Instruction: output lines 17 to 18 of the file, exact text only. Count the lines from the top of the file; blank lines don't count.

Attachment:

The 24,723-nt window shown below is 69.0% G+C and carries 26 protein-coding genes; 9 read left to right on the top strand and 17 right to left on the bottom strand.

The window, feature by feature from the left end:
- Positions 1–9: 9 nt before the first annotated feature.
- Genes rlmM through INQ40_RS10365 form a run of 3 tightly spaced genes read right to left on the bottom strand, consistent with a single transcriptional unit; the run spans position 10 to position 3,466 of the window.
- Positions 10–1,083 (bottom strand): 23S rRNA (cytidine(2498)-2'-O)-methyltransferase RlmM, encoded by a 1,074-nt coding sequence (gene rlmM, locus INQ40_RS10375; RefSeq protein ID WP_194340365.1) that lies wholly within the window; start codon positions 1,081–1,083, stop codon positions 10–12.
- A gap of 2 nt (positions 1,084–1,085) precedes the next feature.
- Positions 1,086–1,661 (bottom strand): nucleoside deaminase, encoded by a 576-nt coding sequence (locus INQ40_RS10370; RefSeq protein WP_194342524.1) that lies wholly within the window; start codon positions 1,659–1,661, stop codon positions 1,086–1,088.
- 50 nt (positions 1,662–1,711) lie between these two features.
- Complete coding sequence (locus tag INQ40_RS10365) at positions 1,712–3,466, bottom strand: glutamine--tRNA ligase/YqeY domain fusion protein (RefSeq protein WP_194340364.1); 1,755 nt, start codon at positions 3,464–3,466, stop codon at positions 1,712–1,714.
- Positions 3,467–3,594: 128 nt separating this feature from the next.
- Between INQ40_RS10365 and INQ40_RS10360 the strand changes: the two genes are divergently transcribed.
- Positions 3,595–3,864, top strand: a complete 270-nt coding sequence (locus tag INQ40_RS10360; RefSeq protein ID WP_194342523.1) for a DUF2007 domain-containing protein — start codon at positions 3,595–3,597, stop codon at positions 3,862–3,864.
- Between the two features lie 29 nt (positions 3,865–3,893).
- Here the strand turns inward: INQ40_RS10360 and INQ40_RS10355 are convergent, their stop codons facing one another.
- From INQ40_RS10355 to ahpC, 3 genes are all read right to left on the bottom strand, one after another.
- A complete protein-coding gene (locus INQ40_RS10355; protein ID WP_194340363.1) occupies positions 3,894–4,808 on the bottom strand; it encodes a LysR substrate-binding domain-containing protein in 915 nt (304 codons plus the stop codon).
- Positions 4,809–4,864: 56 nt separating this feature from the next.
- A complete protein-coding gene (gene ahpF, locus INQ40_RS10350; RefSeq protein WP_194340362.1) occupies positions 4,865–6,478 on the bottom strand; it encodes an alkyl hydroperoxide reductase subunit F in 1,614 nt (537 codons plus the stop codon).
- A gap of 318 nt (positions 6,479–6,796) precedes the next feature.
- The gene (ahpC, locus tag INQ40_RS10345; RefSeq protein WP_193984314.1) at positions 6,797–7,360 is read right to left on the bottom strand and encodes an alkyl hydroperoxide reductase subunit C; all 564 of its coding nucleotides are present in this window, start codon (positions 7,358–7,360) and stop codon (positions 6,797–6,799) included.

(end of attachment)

- Positions 4,809–4,864: 56 nt separating this feature from the next.
- A complete protein-coding gene (gene ahpF, locus INQ40_RS10350; RefSeq protein WP_194340362.1) occupies positions 4,865–6,478 on the bottom strand; it encodes an alkyl hydroperoxide reductase subunit F in 1,614 nt (537 codons plus the stop codon).